The Picture or the Frame
Welcome to 2013. We here at Hotaling Investment Management, LLC wish you and your family a safe and prosperous new year! We will do our best to work with you to obtain these goals.
By most measures, 2012 was quite a good year for investors. Stocks, measured by the S&P 500 generated a total return of 16%. Bonds, measured by Barclay’s US Intermediate Government/Credit, returned 3.89%. This is a broad look at fixed income returns – and the simple takeaway is that most fixed income sectors did alright last year.
The numbers are now in the books. When the calendar ticked over into 2013, good as the returns were, they no longer matter. Now, by convention, we are collectively focused on what our returns will be for the calendar year 2013.
I am not a big believer in forecasts, so I will not produce a top ten list of prognostications for the coming year. You can find some of the more prominent views (Barron’s Roundtable, Byron Wien or Bill Gross) on-line. Most seers, over time, only generate 50/50 results. Their opinions, while interesting, have limited “investability.”
What I can do is point out certain observations, constraints or opportunities as I perceive them. In my opinion, it is often difficult for investors to hone in on the important stuff, and look through the noise. It is not new information or strategies that make the difference, rather it is seeing and acting on what is already apparent.
- Volatility is here to stay. Uncertainty is inherent in investment markets and always has been. Without it, there would be no return potential to investors. When the commentator on CNBC says “markets dislike uncertainty” feel free to turn off the television.
- Try not to “love” your investments. As Tom Hanks said in A League of Their Own, “there’s no crying in baseball.” Emotions will only cause problems.
- Herd thinking. 2012 produced strong equity returns while in fact most investors were moving money from stock funds into bond funds. The overwhelming tendency is to do what everyone else does. Think about becoming a contrarian.
- Taxes are going up. The payroll tax, a new Medicare tax and the new Net Investment Income Tax. They will impact nearly everyone, but will not have any noticeable impact on the investment markets. These are separate from the tax increases/deduction limits agreed to by Obama and Congress in avoiding the fiscal cliff.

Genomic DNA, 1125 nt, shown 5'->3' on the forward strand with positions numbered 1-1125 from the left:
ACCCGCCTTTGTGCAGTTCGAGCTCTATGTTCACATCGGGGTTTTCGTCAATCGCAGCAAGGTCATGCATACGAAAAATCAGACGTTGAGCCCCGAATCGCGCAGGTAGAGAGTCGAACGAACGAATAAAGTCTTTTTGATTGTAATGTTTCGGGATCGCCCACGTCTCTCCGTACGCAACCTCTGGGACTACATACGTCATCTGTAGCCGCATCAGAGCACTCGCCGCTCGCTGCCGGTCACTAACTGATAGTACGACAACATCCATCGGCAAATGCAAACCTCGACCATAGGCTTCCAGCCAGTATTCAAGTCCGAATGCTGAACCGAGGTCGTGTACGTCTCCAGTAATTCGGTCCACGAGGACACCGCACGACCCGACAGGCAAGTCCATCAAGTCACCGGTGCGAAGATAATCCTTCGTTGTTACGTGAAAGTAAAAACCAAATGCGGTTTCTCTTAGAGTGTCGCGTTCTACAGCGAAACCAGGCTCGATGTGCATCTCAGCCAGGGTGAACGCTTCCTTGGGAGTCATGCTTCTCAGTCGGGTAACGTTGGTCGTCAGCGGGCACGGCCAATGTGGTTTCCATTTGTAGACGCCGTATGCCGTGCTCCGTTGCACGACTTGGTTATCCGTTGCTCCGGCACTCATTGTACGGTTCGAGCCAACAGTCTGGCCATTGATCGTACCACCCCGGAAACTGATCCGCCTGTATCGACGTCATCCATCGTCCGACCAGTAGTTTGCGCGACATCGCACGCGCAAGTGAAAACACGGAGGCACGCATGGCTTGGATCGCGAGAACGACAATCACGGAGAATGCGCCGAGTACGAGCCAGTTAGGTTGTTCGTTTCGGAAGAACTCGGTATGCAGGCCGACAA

- Earnings Estimates. Stock prices and earnings are reasonably well correlated over time. Current estimates for the S&P 500 are $113.15 (2013) and $125.11 (2014) per share. Any revision to these numbers is a critical factor to watch relating to the direction of stock prices.
- Valuation. The market is trading at 12.8x 2013 earnings estimates, below the 10 year average of 14.2x. A 14.2x on $113.15 implies a $1,600 price level for the S&P 500 or an approximate 10% return from today’s level.
- Economic Data. There remains a lot of economic wood to chop. Job growth is stubbornly slow, real income growth is low (declining), and income inequality is growing.
- Low Interest Rates. The Federal Reserve has stated its intention to keep rates lower, longer, until true economic growth takes hold.
- Marginal Inflation. Labor costs are low. Energy (oil and gas) prices are expected to continue to fall. That’s it.
- Cost is critical. Do not overpay. The key sentiment when purchasing an asset is caution, not urgency.
While I am optimistic about the coming year, I think a good measure of patience is in order. Sitting still is OK. Few made their investment riches in one or two trades. We will follow the same tried and true investment process and guidelines we have in the past.
One aspect of our investment process we are improving is our transparency. We are implementing a new portfolio accounting and reporting system called Tamarac that I am confident you will find to your liking. You will be able to view the same reports and analyses we view (if you wish). It will also be available through a client “portal”, allowing you to log in any time you like. This will be in place by March.
In the meantime, please feel free to check in if you have any questions. Valerie, Eileen, Justin and I are always available to take care of you.
Bruce Hotaling, CFA